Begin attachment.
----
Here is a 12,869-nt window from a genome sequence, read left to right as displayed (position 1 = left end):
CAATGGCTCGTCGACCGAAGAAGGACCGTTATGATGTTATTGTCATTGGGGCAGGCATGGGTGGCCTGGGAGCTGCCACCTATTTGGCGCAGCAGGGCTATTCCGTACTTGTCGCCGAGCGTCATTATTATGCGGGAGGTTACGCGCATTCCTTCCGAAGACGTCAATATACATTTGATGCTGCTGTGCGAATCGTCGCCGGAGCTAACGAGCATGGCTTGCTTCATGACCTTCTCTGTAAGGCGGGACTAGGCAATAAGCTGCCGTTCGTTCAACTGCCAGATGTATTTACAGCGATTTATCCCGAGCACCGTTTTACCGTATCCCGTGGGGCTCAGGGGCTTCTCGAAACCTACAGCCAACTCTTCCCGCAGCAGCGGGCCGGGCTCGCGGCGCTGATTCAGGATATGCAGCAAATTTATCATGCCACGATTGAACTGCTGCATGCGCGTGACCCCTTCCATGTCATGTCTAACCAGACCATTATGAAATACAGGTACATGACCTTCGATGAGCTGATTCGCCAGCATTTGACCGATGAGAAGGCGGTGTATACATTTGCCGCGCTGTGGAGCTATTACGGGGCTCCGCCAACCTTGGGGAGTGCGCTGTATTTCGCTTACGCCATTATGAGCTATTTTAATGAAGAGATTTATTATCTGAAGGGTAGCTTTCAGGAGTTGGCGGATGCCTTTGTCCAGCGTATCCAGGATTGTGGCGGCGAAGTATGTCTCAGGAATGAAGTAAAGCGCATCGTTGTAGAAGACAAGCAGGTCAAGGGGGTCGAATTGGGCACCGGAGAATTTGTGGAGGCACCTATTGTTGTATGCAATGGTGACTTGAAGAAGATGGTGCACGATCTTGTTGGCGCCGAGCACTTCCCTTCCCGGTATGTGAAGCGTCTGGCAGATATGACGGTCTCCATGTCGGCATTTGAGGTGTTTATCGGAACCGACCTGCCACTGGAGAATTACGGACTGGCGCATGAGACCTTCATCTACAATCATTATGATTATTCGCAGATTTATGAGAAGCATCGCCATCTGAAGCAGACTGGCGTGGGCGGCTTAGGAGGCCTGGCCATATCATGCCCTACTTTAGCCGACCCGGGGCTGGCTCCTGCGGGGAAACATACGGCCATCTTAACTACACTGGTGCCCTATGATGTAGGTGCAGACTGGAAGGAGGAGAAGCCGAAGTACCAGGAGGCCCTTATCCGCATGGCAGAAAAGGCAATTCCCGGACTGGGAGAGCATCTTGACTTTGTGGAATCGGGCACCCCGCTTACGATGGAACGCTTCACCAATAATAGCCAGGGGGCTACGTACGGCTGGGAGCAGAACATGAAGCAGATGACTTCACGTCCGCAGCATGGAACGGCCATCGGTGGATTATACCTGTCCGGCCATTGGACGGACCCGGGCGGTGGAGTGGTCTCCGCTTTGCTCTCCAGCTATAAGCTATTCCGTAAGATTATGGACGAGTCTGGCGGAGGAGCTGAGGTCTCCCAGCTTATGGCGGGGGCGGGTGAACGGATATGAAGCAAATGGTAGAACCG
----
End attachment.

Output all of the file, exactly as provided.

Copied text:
Here is a 12,869-nt window from a genome sequence, read left to right as displayed (position 1 = left end):
CAATGGCTCGTCGACCGAAGAAGGACCGTTATGATGTTATTGTCATTGGGGCAGGCATGGGTGGCCTGGGAGCTGCCACCTATTTGGCGCAGCAGGGCTATTCCGTACTTGTCGCCGAGCGTCATTATTATGCGGGAGGTTACGCGCATTCCTTCCGAAGACGTCAATATACATTTGATGCTGCTGTGCGAATCGTCGCCGGAGCTAACGAGCATGGCTTGCTTCATGACCTTCTCTGTAAGGCGGGACTAGGCAATAAGCTGCCGTTCGTTCAACTGCCAGATGTATTTACAGCGATTTATCCCGAGCACCGTTTTACCGTATCCCGTGGGGCTCAGGGGCTTCTCGAAACCTACAGCCAACTCTTCCCGCAGCAGCGGGCCGGGCTCGCGGCGCTGATTCAGGATATGCAGCAAATTTATCATGCCACGATTGAACTGCTGCATGCGCGTGACCCCTTCCATGTCATGTCTAACCAGACCATTATGAAATACAGGTACATGACCTTCGATGAGCTGATTCGCCAGCATTTGACCGATGAGAAGGCGGTGTATACATTTGCCGCGCTGTGGAGCTATTACGGGGCTCCGCCAACCTTGGGGAGTGCGCTGTATTTCGCTTACGCCATTATGAGCTATTTTAATGAAGAGATTTATTATCTGAAGGGTAGCTTTCAGGAGTTGGCGGATGCCTTTGTCCAGCGTATCCAGGATTGTGGCGGCGAAGTATGTCTCAGGAATGAAGTAAAGCGCATCGTTGTAGAAGACAAGCAGGTCAAGGGGGTCGAATTGGGCACCGGAGAATTTGTGGAGGCACCTATTGTTGTATGCAATGGTGACTTGAAGAAGATGGTGCACGATCTTGTTGGCGCCGAGCACTTCCCTTCCCGGTATGTGAAGCGTCTGGCAGATATGACGGTCTCCATGTCGGCATTTGAGGTGTTTATCGGAACCGACCTGCCACTGGAGAATTACGGACTGGCGCATGAGACCTTCATCTACAATCATTATGATTATTCGCAGATTTATGAGAAGCATCGCCATCTGAAGCAGACTGGCGTGGGCGGCTTAGGAGGCCTGGCCATATCATGCCCTACTTTAGCCGACCCGGGGCTGGCTCCTGCGGGGAAACATACGGCCATCTTAACTACACTGGTGCCCTATGATGTAGGTGCAGACTGGAAGGAGGAGAAGCCGAAGTACCAGGAGGCCCTTATCCGCATGGCAGAAAAGGCAATTCCCGGACTGGGAGAGCATCTTGACTTTGTGGAATCGGGCACCCCGCTTACGATGGAACGCTTCACCAATAATAGCCAGGGGGCTACGTACGGCTGGGAGCAGAACATGAAGCAGATGACTTCACGTCCGCAGCATGGAACGGCCATCGGTGGATTATACCTGTCCGGCCATTGGACGGACCCGGGCGGTGGAGTGGTCTCCGCTTTGCTCTCCAGCTATAAGCTATTCCGTAAGATTATGGACGAGTCTGGCGGAGGAGCTGAGGTCTCCCAGCTTATGGCGGGGGCGGGTGAACGGATATGAAGCAAATGGTAGAACCG